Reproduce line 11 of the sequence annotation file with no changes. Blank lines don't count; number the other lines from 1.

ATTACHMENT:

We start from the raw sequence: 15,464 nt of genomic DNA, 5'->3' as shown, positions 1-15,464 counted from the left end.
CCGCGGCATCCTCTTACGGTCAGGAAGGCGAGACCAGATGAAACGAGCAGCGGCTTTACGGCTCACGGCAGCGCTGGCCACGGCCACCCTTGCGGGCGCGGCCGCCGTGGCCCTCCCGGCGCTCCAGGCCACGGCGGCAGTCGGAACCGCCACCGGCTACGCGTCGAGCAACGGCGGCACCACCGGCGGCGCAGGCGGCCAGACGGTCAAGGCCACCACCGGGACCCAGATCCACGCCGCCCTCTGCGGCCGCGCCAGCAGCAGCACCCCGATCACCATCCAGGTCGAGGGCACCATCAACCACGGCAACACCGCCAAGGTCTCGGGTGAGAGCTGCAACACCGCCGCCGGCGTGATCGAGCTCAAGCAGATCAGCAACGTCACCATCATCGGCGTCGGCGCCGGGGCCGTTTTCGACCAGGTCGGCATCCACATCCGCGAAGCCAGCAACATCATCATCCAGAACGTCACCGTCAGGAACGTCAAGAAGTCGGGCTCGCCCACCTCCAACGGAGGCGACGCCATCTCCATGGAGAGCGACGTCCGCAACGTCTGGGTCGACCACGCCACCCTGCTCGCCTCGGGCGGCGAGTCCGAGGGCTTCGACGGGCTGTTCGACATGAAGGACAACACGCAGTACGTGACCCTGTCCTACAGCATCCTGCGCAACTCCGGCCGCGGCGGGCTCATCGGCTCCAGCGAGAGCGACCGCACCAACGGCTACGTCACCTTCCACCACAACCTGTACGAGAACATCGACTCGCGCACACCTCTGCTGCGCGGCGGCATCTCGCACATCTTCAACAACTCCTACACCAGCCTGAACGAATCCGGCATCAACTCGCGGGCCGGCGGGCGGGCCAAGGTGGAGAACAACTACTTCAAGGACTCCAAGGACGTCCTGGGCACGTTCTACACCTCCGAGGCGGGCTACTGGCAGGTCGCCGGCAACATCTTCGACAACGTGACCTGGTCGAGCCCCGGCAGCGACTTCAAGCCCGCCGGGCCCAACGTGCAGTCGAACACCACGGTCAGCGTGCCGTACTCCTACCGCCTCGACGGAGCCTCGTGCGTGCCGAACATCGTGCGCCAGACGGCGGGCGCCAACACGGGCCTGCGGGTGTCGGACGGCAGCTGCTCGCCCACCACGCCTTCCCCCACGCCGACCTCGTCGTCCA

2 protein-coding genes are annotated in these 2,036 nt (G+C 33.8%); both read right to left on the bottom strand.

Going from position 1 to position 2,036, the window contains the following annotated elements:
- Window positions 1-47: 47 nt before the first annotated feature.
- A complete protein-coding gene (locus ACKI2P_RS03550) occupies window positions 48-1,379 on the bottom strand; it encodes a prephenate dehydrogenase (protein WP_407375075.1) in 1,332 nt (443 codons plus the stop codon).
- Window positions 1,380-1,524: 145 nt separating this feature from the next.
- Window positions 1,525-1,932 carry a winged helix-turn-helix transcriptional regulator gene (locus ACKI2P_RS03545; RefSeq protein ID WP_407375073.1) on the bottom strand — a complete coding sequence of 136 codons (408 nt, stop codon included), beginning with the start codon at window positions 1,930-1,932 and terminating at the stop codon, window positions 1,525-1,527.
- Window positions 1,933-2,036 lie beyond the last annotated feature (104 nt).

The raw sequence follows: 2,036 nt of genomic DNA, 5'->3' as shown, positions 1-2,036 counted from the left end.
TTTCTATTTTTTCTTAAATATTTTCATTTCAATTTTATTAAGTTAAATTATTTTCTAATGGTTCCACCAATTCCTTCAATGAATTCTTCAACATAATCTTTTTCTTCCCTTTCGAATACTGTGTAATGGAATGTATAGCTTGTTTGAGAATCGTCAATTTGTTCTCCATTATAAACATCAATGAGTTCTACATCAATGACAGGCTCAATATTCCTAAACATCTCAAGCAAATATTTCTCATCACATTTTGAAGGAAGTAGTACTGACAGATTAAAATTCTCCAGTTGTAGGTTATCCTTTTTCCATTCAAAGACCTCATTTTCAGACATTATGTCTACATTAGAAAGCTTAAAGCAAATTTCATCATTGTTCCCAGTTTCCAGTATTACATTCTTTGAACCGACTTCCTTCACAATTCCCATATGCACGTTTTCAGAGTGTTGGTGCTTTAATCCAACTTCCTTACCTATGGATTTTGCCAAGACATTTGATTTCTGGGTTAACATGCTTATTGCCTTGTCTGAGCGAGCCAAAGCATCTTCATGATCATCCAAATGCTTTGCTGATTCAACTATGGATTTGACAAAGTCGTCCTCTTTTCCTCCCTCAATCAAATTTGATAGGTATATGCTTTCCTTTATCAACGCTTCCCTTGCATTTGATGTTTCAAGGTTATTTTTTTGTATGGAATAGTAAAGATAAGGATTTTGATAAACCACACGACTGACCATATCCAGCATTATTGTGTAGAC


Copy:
TTTCTATTTTTTCTTAAATATTTTCATTTCAATTTTATTAAGTTAAATTATTTTCTAATGGTTCCACCAATTCCTTCAATGAATTCTTCAACATAATCTTTTTCTTCCCTTTCGAATACTGTGTAATGGAATGTATAGCTTGTTTGAGAATCGTCAATTTGTTCTCCATTATAAACATCAATGAGTTCTACATCAATGACAGGCTCAATATTCCTAAACATCTCAAGCAAATATTTCTCATCACATTTTGAAGGAAGTAGTACTGACAGATTAAAATTCTCCAGTTGTAGGTTATCCTTTTTCCATTCAAAGACCTCATTTTCAGACATTATGTCTACATTAGAAAGCTTAAAGCAAATTTCATCATTGTTCCCAGTTTCCAGTATTACATTCTTTGAACCGACTTCCTTCACAATTCCCATATGCACGTTTTCAGAGTGTTGGTGCTTTAATCCAACTTCCTTACCTATGGATTTTGCCAAGACATTTGATTTCTGGGTTAACATGCTTATTGCCTTGTCTGAGCGAGCCAAAGCATCTTCATGATCATCCAAATGCTTTGCTGATTCAACTATGGATTTGACAAAGTCGTCCTCTTTTCCTCCCTCAATCAAATTTGATAGGTATATGCTTTCCTTTATCAACGCTTCCCTTGCATTTGATGTTTCAAGGTTATTTTTTTGTATGGAATAGTAAAGATAAGGATTTTGATAAACCACACGACTGACCATATCCAGCATTATTGTGTAGAC